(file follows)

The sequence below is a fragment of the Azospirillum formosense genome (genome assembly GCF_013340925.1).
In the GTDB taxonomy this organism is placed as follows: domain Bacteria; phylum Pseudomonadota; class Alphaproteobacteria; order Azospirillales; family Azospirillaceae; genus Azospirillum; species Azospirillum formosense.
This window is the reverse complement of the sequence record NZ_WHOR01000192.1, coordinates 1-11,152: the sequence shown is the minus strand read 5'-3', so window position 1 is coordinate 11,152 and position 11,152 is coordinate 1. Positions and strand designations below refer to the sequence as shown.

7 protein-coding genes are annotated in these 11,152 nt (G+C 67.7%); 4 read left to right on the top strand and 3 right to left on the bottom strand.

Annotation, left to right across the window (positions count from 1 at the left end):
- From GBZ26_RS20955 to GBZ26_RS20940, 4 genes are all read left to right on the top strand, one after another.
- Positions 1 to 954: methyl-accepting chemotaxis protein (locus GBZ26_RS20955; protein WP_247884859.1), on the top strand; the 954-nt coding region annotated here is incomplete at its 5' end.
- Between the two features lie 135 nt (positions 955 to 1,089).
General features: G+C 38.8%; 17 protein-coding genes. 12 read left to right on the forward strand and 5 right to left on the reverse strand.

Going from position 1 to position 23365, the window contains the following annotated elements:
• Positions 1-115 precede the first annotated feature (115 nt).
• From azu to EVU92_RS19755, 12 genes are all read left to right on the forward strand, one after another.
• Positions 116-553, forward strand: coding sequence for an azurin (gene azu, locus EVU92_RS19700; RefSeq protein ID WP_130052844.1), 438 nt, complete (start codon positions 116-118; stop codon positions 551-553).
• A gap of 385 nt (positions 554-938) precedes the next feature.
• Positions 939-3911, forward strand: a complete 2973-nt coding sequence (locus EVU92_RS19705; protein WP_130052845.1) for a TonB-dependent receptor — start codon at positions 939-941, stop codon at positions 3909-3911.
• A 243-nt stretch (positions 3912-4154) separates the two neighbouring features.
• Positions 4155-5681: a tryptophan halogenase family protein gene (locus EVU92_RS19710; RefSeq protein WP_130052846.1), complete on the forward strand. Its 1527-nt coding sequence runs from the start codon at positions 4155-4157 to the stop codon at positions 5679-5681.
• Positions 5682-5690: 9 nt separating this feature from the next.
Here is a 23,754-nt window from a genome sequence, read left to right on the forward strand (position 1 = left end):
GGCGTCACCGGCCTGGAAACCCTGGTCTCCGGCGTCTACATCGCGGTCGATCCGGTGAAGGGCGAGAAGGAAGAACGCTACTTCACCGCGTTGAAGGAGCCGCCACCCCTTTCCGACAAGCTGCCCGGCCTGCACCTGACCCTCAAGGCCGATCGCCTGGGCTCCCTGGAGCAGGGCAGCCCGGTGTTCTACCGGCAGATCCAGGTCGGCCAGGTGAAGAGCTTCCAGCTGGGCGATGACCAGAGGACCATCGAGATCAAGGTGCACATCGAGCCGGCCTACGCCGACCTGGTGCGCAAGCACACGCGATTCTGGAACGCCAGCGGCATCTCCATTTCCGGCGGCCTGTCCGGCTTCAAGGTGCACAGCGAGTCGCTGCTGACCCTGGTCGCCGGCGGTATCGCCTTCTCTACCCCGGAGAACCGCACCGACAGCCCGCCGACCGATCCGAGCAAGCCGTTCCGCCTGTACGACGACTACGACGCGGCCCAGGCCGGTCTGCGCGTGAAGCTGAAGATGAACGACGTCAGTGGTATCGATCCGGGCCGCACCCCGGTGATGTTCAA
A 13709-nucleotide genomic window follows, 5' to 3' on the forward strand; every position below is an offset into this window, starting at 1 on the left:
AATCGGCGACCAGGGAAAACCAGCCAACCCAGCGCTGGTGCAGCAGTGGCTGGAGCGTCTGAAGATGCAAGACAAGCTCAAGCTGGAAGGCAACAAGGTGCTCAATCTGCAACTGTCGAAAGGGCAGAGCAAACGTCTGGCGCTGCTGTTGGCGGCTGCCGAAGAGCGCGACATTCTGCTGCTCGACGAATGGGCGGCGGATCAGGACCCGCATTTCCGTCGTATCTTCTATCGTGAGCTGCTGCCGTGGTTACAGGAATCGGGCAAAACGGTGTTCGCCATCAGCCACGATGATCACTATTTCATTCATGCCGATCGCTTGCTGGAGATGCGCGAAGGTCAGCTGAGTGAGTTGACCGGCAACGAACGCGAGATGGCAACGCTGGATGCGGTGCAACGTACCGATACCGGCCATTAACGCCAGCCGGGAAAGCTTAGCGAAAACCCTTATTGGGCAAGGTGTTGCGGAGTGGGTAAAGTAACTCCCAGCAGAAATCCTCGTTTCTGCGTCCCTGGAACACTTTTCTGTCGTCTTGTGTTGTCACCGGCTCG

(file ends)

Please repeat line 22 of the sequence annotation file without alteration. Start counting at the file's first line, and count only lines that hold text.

AATCGGCGACCAGGGAAAACCAGCCAACCCAGCGCTGGTGCAGCAGTGGCTGGAGCGTCTGAAGATGCAAGACAAGCTCAAGCTGGAAGGCAACAAGGTGCTCAATCTGCAACTGTCGAAAGGGCAGAGCAAACGTCTGGCGCTGCTGTTGGCGGCTGCCGAAGAGCGCGACATTCTGCTGCTCGACGAATGGGCGGCGGATCAGGACCCGCATTTCCGTCGTATCTTCTATCGTGAGCTGCTGCCGTGGTTACAGGAATCGGGCAAAACGGTGTTCGCCATCAGCCACGATGATCACTATTTCATTCATGCCGATCGCTTGCTGGAGATGCGCGAAGGTCAGCTGAGTGAGTTGACCGGCAACGAACGCGAGATGGCAACGCTGGATGCGGTGCAACGTACCGATACCGGCCATTAACGCCAGCCGGGAAAGCTTAGCGAAAACCCTTATTGGGCAAGGTGTTGCGGAGTGGGTAAAGTAACTCCCAGCAGAAATCCTCGTTTCTGCGTCCCTGGAACACTTTTCTGTCGTCTTGTGTTGTCACCGGCTCG